A simple google search “Common decibel levels” gets you: How Loud Is Too Loud: Decibel levels of common sounds 65 Decibels is around normal conversation level.
Half as loud as 70 dB. Fairly quiet. Quiet suburb, conversation at home. Large electrical transformers at 100 feet. 50. One-fourth as loud as 70 dB. Library, bird calls (44 dB); lowest limit of urban ambient sound. 40. One-eighth as loud as 70 dB. Quiet rural area. 30. One-sixteenth as loud as 70 dB. Very Quiet. Whisper, rustling leaves. 20 ...
The range of 60-70 decibels sound pressure level is about as loud as normal conversation in 1 meter distance. The distance from the ears to the sound source is very important to the value of the SPL.
Most noise levels are given in dBA, which are decibels adjusted to reflect the ear's response to different frequencies of sound. Sudden, brief impulse sounds, like many of those shown at 120 dB or greater, are often given in dB (no adjustment).
Sounds that are too loud or loud sounds over a long time, can damage your hearing. The loudness of sounds is measured in decibels (dB). Learn the decibel levels for different sounds and know which noises can cause damage to your hearing.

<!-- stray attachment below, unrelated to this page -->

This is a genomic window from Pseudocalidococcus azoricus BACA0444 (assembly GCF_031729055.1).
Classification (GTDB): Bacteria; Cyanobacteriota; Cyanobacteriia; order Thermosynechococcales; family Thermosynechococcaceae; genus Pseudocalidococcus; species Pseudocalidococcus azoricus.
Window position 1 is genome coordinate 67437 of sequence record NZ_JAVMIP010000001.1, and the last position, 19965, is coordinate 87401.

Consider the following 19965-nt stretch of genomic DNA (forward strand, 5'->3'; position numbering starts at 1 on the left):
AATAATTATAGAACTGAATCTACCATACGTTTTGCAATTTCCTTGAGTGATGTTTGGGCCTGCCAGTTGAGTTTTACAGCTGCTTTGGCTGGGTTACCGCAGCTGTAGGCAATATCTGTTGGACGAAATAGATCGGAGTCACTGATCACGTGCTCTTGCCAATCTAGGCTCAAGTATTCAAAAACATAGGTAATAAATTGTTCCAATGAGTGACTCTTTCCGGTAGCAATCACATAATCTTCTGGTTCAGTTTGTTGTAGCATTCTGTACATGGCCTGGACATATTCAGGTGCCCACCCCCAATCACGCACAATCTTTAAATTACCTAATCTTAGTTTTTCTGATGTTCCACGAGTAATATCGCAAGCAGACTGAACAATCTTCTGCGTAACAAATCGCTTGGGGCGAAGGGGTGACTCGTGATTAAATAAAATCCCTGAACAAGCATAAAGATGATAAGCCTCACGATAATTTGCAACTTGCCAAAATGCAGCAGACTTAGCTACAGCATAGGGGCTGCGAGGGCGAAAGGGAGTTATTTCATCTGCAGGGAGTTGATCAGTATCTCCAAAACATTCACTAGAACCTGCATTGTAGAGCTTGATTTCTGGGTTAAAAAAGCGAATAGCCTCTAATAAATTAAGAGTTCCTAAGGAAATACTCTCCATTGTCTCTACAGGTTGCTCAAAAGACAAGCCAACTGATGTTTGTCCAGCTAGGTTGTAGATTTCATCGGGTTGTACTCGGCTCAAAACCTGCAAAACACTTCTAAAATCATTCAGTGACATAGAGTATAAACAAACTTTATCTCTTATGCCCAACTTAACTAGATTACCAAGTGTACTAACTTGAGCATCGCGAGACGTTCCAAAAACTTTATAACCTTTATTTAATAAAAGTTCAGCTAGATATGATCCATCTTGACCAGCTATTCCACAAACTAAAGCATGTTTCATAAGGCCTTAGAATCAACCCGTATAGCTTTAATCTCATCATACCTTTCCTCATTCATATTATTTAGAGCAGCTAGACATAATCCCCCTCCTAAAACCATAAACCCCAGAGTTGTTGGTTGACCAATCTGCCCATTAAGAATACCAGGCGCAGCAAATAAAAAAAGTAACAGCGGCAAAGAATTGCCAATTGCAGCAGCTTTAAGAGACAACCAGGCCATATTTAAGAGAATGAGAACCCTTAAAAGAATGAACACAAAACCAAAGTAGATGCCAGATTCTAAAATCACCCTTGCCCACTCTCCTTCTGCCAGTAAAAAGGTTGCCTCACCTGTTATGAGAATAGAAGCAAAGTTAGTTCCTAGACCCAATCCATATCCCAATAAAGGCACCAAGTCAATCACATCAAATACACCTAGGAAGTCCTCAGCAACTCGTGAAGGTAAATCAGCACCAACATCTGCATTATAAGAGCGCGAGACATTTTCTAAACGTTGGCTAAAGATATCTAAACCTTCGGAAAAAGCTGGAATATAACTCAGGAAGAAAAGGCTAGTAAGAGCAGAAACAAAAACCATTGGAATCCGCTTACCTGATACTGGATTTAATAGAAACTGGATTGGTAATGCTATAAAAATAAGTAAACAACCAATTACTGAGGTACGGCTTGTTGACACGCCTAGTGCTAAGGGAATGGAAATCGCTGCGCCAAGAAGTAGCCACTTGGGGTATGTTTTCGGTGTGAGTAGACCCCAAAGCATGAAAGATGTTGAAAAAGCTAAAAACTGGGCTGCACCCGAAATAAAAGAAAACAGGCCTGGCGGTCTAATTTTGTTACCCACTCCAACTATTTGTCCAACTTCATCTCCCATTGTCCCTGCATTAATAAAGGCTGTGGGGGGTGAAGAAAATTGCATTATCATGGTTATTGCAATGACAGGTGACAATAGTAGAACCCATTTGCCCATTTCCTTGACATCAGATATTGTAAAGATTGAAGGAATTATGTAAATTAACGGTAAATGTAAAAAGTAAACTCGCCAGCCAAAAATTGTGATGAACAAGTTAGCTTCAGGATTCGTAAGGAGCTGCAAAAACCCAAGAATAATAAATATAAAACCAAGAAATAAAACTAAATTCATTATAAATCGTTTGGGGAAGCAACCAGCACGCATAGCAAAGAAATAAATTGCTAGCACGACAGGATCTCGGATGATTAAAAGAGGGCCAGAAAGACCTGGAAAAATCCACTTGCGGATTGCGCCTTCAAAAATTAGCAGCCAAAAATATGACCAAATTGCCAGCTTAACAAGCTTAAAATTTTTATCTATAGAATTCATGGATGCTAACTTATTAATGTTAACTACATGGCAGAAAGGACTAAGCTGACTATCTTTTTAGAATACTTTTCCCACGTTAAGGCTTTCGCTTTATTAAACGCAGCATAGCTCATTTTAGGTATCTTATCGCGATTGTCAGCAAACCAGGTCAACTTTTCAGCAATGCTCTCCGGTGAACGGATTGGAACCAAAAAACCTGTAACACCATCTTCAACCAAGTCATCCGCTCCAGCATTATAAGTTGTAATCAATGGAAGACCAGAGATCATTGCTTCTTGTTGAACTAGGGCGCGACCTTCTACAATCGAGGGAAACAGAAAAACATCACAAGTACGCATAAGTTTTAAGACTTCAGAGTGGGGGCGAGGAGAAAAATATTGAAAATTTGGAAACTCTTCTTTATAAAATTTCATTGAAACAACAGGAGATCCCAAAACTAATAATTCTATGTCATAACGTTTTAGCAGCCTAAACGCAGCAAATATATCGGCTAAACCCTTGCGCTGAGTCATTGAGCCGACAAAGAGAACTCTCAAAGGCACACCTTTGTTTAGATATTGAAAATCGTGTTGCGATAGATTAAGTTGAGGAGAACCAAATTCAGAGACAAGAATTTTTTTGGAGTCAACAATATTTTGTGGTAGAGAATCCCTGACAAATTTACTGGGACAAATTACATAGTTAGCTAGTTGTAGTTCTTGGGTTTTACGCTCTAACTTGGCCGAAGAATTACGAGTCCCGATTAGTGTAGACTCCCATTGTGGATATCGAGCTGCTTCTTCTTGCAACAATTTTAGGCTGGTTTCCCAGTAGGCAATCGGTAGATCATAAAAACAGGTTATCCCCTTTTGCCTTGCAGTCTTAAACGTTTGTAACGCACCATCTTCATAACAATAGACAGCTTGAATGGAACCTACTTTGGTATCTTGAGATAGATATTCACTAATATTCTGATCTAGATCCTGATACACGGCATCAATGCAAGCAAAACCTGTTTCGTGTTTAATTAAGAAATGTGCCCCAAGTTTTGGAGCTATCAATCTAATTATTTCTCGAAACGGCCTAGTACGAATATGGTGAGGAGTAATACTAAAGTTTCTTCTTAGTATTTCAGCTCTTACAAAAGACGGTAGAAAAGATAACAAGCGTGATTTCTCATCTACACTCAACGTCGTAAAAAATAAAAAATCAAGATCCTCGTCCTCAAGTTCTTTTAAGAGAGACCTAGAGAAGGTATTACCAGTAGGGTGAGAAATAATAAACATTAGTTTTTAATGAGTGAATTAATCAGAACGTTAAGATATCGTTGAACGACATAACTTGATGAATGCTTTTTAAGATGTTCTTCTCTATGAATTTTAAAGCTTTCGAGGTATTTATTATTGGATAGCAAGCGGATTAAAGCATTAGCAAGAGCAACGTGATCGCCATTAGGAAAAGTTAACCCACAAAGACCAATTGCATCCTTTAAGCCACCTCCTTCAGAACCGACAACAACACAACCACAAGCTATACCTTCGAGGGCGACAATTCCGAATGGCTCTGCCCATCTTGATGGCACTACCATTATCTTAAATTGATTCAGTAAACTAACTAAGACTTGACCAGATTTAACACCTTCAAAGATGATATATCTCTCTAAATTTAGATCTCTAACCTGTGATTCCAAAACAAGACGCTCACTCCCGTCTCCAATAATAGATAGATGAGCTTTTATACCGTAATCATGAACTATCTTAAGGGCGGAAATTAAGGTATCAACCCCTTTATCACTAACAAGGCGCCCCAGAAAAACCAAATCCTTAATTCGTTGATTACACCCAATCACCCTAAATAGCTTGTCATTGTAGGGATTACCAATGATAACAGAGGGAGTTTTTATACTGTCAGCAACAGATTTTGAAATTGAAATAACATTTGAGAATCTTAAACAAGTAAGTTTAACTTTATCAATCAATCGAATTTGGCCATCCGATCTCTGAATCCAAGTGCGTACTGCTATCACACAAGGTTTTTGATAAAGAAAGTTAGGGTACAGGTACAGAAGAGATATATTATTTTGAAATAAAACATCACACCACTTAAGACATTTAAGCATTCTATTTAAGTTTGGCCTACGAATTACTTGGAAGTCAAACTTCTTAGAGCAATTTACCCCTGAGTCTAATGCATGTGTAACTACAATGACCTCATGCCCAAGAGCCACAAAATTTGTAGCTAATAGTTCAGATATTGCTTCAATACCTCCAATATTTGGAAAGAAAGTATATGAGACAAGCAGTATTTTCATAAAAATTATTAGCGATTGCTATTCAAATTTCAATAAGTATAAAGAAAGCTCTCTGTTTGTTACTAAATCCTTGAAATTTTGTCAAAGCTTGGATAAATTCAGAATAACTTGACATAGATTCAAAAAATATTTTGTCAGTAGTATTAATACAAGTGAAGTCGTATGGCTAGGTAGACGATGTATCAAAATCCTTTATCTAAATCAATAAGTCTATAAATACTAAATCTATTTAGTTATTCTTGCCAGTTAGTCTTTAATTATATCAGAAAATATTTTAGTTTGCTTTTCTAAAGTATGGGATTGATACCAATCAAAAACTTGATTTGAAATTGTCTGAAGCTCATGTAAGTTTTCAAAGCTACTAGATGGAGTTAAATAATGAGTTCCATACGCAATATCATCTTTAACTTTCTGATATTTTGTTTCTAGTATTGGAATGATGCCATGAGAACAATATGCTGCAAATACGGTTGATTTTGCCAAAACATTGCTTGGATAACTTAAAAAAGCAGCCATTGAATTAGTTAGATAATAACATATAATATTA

65 decibels falls in a middle range between tolerable background noise and more intense sounds. It is comparable to fairly loud public conversation or light traffic noise.
Hi, I'd say 69 decibels is a loud sound that is acceptable for some people who have a higher level hearing threshold but can be annoying or extremely disturbing for others. as, a 30-40 decibels is the required noise level for a normal and acceptab...
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2 times as loud as 70 dB. Possible damage in 8 h exposure. Passenger car at 65 mph at 25 ft (77 dB); freeway at 50 ft from pavement edge 10 a.m. (76 dB).
This new Video is a Comparison of Sound in Decibels, because every source on the internet said a little different then the others there is a variable of ~10 decibels, please don't start useless ...